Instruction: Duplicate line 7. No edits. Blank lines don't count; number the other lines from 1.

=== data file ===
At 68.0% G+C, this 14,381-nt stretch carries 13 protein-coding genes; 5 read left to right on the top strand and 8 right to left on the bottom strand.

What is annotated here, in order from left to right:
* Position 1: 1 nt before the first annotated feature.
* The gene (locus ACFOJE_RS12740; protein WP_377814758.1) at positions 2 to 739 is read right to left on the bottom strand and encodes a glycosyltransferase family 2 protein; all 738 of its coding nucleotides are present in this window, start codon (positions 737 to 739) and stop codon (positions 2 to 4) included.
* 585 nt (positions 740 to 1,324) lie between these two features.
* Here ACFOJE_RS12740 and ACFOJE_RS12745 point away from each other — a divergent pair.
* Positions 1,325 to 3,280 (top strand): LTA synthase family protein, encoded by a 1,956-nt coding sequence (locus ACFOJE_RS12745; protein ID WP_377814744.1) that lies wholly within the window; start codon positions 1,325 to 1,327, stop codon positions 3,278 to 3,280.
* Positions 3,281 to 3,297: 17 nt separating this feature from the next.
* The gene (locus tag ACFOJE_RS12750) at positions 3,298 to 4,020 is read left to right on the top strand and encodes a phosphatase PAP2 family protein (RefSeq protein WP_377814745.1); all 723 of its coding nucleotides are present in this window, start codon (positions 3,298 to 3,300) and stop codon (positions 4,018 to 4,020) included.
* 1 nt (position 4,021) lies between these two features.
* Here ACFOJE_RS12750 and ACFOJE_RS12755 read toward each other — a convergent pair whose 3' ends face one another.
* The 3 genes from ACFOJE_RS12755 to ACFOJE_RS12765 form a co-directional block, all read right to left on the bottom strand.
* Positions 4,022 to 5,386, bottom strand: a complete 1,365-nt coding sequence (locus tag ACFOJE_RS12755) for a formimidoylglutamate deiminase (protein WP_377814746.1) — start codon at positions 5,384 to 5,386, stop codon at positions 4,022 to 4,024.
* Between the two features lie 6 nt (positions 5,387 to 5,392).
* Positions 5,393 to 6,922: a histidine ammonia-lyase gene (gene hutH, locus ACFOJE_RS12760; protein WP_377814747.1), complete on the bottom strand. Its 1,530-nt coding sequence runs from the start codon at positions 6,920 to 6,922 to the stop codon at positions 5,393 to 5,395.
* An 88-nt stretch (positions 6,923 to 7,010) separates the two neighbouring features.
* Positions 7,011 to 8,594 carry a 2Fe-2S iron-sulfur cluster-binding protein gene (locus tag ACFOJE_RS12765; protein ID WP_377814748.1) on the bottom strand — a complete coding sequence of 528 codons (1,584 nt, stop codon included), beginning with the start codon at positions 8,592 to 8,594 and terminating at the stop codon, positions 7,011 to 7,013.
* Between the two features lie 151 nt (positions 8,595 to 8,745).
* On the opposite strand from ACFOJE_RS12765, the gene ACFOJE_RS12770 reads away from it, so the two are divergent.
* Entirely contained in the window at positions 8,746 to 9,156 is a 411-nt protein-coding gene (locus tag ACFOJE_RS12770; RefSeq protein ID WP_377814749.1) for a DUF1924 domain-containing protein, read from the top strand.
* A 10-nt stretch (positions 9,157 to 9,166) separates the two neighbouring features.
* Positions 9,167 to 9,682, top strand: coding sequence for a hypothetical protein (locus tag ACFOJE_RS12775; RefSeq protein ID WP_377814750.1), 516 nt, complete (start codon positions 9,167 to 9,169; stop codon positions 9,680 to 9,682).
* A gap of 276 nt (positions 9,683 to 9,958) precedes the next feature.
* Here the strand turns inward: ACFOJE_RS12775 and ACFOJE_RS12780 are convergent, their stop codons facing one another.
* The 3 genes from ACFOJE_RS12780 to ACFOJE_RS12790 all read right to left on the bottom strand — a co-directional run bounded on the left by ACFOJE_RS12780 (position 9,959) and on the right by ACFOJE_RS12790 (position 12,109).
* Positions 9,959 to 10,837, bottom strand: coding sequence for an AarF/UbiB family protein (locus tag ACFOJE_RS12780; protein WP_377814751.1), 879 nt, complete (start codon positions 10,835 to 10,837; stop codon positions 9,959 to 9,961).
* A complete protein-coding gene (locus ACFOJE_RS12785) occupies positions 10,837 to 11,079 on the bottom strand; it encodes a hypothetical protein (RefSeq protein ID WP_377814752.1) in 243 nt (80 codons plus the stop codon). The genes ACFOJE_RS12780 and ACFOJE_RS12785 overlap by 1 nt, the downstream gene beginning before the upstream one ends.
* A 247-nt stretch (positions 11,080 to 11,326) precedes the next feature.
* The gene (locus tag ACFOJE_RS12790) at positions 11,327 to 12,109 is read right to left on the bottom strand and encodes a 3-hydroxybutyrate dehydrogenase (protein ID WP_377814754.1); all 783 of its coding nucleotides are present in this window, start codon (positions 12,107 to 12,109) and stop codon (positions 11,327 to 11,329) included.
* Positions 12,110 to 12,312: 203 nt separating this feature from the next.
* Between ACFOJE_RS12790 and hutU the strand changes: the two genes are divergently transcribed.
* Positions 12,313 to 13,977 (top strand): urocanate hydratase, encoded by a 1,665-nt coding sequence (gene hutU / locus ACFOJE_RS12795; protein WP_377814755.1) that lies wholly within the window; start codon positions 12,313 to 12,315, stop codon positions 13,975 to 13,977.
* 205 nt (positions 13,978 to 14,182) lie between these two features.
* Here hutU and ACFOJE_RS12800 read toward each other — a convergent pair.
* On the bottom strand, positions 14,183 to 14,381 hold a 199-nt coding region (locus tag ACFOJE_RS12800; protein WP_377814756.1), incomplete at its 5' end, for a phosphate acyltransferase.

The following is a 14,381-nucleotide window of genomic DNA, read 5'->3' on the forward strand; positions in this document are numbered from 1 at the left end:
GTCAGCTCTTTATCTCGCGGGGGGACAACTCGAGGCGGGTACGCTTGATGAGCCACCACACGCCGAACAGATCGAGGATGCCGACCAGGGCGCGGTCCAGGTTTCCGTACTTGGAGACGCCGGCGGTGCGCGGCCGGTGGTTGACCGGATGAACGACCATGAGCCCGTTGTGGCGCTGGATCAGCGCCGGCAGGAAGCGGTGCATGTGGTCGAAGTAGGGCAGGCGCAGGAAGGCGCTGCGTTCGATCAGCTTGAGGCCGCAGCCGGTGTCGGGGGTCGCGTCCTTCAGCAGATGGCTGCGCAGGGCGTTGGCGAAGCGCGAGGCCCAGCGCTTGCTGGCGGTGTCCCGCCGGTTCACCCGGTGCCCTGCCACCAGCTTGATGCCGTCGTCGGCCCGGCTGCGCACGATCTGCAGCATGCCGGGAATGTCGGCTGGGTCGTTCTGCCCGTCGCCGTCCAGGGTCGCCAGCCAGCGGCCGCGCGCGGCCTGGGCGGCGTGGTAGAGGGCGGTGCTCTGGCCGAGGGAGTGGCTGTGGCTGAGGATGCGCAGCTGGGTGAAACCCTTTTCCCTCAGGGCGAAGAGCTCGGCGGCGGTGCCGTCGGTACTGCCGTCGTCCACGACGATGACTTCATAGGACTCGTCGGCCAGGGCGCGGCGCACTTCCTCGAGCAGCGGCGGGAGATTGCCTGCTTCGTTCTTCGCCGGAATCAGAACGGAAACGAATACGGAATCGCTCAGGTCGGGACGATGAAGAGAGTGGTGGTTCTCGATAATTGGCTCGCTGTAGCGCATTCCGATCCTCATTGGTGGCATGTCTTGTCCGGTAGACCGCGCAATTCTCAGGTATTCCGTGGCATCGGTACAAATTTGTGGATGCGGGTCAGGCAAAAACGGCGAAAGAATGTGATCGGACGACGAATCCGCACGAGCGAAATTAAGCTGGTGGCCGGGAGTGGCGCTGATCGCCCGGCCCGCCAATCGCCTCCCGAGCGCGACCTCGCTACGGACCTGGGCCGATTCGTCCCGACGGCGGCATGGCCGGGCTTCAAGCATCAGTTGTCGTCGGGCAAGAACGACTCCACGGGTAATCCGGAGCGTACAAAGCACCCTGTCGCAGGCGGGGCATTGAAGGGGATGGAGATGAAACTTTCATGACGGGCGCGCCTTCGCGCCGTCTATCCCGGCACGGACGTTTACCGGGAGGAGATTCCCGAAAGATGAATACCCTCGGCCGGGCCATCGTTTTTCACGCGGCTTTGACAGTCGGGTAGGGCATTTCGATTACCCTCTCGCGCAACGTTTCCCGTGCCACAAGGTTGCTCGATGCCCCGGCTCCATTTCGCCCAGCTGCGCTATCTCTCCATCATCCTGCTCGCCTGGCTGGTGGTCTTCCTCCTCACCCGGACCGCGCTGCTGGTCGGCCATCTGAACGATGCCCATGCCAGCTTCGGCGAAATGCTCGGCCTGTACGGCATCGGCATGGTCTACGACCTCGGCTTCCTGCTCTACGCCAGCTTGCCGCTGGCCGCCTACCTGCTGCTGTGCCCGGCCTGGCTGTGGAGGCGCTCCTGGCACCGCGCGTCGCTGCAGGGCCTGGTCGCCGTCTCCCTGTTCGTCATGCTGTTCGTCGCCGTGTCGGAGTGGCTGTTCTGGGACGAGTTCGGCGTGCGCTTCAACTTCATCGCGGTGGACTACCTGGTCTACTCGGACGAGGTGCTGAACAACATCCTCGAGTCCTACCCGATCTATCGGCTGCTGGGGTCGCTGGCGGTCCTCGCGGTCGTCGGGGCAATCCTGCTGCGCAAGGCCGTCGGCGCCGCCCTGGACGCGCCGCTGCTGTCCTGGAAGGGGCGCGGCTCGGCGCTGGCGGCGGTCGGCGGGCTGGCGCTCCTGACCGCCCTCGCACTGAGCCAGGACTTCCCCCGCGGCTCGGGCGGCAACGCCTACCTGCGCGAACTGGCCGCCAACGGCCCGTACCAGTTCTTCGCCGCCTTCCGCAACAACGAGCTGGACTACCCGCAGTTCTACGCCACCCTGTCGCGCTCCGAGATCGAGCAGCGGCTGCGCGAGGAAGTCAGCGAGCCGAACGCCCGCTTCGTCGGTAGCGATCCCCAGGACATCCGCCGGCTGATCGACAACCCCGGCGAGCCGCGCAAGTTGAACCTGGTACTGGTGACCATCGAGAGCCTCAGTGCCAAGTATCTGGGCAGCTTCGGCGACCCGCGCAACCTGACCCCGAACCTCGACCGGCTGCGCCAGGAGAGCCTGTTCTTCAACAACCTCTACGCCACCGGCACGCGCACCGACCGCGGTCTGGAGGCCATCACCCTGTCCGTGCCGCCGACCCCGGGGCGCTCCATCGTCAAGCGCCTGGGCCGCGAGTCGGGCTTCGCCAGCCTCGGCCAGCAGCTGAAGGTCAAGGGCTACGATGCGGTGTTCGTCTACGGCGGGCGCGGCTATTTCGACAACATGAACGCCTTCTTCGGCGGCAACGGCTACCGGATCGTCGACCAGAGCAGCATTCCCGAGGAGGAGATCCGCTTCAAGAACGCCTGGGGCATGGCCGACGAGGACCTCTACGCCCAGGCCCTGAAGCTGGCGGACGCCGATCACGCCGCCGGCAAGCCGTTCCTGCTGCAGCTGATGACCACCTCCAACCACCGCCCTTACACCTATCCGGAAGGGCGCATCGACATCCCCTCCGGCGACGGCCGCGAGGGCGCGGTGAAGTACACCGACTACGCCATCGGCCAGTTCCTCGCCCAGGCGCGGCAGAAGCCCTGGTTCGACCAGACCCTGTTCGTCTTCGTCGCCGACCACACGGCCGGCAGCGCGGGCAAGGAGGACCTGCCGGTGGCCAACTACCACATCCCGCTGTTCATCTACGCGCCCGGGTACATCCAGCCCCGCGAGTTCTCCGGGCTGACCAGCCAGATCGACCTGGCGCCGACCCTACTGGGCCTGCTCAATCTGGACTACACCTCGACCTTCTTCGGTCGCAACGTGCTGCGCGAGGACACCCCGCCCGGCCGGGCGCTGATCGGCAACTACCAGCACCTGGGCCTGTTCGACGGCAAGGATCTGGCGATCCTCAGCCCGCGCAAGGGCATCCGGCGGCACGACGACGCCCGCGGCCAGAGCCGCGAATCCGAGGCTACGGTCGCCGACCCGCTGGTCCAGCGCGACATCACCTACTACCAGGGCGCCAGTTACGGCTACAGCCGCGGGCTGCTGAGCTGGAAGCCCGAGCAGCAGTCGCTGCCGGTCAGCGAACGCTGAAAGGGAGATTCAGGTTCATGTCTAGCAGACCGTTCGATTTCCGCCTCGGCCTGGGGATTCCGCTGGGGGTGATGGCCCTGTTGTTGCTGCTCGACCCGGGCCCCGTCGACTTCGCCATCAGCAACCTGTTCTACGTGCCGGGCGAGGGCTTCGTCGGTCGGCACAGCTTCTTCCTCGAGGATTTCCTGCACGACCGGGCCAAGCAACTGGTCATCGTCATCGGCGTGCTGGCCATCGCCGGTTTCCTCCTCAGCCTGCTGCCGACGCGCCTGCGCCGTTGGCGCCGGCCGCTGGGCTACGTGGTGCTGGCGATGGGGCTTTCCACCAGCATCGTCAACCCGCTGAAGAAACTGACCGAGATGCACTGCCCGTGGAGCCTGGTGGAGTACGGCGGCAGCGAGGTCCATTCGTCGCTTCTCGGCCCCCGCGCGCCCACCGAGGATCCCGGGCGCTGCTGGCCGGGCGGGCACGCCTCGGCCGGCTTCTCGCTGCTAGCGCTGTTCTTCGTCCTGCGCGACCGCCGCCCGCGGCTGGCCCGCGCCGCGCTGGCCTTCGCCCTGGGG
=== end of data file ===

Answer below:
* Positions 1,325 to 3,280 (top strand): LTA synthase family protein, encoded by a 1,956-nt coding sequence (locus ACFOJE_RS12745; protein ID WP_377814744.1) that lies wholly within the window; start codon positions 1,325 to 1,327, stop codon positions 3,278 to 3,280.